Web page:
Salud’s sour beer festival draws record number of breweries this year

Salud Beer Shop's annual sour beer festival, "Release the Funk 3: Funkonia," is this Saturday at Neighborhood Theatre.

When Salud Beer Shop owner Jason Glunt first drew up the idea of having a sour beer festival in Charlotte in early 2013, he had his work cut out, having to physically go to and call on breweries to seek participation.

That isn’t a problem anymore, as the 2015 “Release the Funk” festival is set to be the biggest yet, with more than 40 breweries pouring this Saturday. This year’s sourfest, dubbed “Funkonia,” will take place once again at Neighborhood Theatre from noon to 4 p.m. (As of this writing, there are less than 20 tickets left, so act fast if you want to go.)

“It’s crazy; we’ve had breweries out of the blue emailing me, which is an awesome feeling,” Glunt says. “You don’t hear of many sour festivals across the country, so it’s definitely getting accepted more in the mainstream public, and that’s a great thing.”

Among those 40-plus breweries are several local participants, including Birdsong, D9, Free Range, Heist, Lenny Boy, NoDa, Triple C, Unknown and Wooden Robot. They’ll join sour titans Allagash, Cascade, Natty Greene’s, New Belgium (which is the primary sponsor of the festival) and Wicked Weed, among others, including first-time participants in Upland and Wrecking Bar. Click here for the full list of breweries and beers in all its glory.

“I think the best part is all the local breweries and regional breweries,” Glunt says. “I didn’t even know we were featuring that many until I was writing the list out to send off to the printer. It’s pretty cool to see how far it’s come from even two years ago. It was hard to find enough sour beers then.”

Sour beers have enjoyed a recent rise in popularity among craft beer drinkers. The flavors in sour beers are like none other, jumping off your palate. Some people enjoy the crisp and refreshing lightness of certain sour beers, while others appreciate the wide-ranging unique ingredients many sours are brewed with.

Most people get into sour beers at a later point in their craft beer journey, and Glunt says it’s a natural progression.

“When you first start drinking beer, you begin with your watery lagers, then discover craft beer,” he says. “Most will try an IPA or pale ale first and think, ‘Wow the hops are crazy.’ Then you drink all the IPAs you can drink and continue evolving and think, ‘Let me try a sour beer.’

“The first time you taste it you probably think it tastes horrible, but eventually your palate changes and discovers a whole different flavor profile from your traditional beer. I also find a lot of wine people are getting into sours. The acidity, the effervescence of sour beers – all of that works really well with people who usually drink wine.”

While this is Salud’s third year hosting the festival, it will mark the shop’s debut pouring its own beer. Salud’s nanobrewery, which began last month, will feature a Brett IPA and old sour ale, among others, at the festival. (And look for an official Salud brewery release party next month, with future beers such as an IPA with curry and a porter with smoked sea salt, sage and butternut squash.)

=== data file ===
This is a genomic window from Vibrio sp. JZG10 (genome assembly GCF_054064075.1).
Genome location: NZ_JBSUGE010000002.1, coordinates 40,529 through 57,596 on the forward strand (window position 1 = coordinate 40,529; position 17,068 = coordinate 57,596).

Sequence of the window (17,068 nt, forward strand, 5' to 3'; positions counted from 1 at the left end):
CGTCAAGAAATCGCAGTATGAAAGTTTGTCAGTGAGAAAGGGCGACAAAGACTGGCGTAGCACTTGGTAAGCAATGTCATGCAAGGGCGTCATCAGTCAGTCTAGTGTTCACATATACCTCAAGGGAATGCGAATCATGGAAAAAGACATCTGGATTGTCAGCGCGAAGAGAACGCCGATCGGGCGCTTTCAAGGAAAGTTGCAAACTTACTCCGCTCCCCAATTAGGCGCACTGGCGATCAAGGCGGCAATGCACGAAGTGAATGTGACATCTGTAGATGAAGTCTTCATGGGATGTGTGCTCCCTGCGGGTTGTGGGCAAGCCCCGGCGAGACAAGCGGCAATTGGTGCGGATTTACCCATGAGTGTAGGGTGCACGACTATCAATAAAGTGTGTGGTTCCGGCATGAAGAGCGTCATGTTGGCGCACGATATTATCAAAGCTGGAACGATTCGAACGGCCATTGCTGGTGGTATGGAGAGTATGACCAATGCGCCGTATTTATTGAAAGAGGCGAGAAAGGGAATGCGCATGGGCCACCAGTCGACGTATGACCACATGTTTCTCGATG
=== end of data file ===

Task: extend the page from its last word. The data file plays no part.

“It hasn’t even hit me yet; I’m excited to get feedback from everyone,” Glunt says. “To have our name there and pouring is pretty cool.”

While Glunt says he can’t wait to try every brewery’s beer, he also highlighted a few to look out for on Saturday.

“I always love Allagash; they don’t make a bad beer,” he says. “Natty Greene’s of course always brings the heat; they’ve got five beers this year. I’m also really excited about what Burial is bringing, and Haw River is bringing three beers I’ve never had that all sound really amazing.

“Locally, Free Range, those guys are doing great things. Eric (Mitchell, head brewer at Heist) bought a barrel last year right after the festival and aged a peach raspberry sour in it that he’s releasing just for this year’s festival. And Todd (Boera, head brewer at Fonta Flora) has quickly gained a cult following for what they’re doing.”

For those attending a sour festival for the first time, Glunt’s simple advice is to “take your time.”

“The main thing I tell everyone with sours is the three-sip rule,” he says. “The first sip will mess with your palate, the second sip it will start to taste like it’s supposed to and by the third sip you should get the flavors that are meant to be,” he says. “Start with Brett beers, Berliner Weisses and Goses, and by the end of the day, try out the dark sours. Over time you’ll find what you’ll like.”

There’s also going to be a non-sour table at the festival featuring three beers from Founders, including Mosaic Promise IPA and Breakfast Stout, for those who need a palate break. Fud at Salud will have a special menu at Funkonia if you want to purchase food, and there will be festival T-shirts for sale on Saturday. Salud is also hosting a “Pre-Release the Funk” party, which will take place at the bottle shop on Friday beginning at 7 p.m. At the pre-party, Burial, Fonta Flora and Wicked Weed will have four taps each to get you ready for Saturday.

Past Release the Funk festivals have also included several surprises being poured, much to the excitement of longtime sour beer fans. When asked if that will be the case for Funkonia, Glunt responded coyly.

“Possibly,” he says with a smile. “You never know; we’re always working on something.”

Categories: Agenda, Beer, By Matt McKenzie